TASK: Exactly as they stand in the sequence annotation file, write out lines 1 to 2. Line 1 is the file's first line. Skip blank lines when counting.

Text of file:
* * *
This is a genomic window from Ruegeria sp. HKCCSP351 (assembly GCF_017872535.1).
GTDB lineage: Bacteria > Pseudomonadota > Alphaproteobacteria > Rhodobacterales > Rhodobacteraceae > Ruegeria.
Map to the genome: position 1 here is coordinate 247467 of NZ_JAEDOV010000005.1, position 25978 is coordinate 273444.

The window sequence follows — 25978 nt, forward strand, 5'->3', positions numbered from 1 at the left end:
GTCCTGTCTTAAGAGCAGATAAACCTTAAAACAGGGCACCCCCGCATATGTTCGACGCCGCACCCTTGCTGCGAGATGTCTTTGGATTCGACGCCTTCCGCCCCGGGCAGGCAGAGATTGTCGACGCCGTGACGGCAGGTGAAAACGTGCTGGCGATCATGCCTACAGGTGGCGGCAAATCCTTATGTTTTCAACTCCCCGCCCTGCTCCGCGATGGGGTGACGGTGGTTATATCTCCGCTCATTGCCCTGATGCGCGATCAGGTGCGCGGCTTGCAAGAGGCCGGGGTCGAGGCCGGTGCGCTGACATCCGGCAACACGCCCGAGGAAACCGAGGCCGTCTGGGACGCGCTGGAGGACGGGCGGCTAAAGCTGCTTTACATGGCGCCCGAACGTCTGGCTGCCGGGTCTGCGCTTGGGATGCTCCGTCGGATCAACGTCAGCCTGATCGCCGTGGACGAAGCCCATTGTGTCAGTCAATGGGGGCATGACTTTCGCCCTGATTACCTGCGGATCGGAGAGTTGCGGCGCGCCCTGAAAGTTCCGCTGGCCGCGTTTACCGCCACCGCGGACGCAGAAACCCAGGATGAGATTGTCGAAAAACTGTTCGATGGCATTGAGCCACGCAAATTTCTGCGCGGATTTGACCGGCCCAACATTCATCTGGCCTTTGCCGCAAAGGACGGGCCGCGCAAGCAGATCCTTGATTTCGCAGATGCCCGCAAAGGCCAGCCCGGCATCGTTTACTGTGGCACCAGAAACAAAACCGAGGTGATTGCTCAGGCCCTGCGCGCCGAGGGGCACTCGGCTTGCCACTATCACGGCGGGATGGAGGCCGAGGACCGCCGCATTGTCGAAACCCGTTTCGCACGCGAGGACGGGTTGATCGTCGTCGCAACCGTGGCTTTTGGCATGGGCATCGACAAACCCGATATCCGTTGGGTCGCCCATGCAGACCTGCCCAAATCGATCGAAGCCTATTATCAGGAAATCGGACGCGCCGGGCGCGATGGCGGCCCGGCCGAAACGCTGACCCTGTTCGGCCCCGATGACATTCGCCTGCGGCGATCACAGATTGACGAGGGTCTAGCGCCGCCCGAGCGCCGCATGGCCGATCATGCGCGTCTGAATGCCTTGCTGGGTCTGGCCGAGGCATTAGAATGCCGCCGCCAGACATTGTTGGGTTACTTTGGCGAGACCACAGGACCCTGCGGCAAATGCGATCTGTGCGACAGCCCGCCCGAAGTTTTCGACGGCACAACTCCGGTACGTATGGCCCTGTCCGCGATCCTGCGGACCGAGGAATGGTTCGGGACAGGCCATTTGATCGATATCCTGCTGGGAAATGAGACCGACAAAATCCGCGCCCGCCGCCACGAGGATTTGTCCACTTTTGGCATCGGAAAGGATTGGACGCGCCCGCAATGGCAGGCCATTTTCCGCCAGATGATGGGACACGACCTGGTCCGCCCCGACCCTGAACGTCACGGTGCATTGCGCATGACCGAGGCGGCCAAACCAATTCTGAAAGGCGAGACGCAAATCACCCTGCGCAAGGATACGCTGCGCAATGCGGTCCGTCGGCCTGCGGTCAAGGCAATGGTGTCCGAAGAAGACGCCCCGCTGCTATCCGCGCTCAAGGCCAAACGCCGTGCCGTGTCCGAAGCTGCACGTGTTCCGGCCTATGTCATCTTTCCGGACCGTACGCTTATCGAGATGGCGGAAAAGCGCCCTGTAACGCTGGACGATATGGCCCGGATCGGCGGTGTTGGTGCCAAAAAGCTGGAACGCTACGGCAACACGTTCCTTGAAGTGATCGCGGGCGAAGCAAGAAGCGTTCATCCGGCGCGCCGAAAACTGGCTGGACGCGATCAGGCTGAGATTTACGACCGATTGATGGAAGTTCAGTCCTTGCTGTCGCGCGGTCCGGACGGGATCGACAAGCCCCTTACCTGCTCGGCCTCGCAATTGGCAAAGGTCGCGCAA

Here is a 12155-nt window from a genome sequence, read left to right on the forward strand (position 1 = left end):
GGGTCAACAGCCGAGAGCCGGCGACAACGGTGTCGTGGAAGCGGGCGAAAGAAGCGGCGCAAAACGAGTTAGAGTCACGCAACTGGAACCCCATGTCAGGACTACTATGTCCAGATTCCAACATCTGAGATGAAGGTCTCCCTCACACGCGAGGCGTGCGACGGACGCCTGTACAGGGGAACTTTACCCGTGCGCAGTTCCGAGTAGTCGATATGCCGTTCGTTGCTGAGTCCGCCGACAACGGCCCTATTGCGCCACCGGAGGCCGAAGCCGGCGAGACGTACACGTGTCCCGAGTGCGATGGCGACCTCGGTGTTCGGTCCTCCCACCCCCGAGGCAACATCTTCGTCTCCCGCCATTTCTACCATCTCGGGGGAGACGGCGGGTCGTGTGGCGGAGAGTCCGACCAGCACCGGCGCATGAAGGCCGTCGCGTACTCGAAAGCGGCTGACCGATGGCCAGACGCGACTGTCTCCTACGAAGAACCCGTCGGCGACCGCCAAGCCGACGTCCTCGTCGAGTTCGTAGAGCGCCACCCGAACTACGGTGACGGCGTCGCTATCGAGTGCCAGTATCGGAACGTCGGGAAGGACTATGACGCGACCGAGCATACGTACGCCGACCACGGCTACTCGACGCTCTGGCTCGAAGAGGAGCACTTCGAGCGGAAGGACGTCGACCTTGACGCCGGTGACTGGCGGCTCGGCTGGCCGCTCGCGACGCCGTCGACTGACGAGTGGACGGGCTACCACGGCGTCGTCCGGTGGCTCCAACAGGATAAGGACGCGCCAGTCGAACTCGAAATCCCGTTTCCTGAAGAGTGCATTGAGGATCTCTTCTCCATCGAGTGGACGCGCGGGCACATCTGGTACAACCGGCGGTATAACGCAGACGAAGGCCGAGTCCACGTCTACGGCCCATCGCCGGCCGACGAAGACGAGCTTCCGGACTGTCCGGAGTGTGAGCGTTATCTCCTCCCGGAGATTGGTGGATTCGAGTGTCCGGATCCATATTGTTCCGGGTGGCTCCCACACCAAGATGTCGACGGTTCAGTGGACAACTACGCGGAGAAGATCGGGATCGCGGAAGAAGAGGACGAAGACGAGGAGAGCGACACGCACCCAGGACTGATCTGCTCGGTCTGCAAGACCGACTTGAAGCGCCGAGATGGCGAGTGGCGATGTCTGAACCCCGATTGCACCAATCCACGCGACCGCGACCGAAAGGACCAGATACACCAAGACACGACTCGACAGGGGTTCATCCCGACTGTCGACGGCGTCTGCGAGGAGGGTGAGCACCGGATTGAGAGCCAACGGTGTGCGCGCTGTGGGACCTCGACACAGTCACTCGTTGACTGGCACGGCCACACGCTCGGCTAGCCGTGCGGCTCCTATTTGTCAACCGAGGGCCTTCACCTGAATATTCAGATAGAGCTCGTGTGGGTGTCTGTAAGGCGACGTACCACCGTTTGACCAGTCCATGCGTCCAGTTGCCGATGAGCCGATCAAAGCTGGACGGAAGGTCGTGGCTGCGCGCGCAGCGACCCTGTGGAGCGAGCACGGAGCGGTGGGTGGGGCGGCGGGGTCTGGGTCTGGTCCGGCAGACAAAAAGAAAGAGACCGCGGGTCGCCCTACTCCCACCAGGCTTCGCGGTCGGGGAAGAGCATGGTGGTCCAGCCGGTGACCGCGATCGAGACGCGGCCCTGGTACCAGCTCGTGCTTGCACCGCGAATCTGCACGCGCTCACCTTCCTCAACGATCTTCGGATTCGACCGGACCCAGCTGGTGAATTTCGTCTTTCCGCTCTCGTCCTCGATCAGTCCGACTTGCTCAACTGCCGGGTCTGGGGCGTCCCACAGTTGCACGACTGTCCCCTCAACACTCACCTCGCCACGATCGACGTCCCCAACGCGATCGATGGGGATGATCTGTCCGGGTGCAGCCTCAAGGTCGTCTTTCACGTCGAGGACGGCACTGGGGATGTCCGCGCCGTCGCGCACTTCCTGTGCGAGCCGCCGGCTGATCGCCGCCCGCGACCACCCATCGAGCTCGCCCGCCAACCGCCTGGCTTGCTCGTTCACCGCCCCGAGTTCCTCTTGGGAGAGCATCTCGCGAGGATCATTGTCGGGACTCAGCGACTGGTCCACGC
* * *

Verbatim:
This is a genomic window from Ruegeria sp. HKCCSP351 (assembly GCF_017872535.1).
GTDB lineage: Bacteria > Pseudomonadota > Alphaproteobacteria > Rhodobacterales > Rhodobacteraceae > Ruegeria.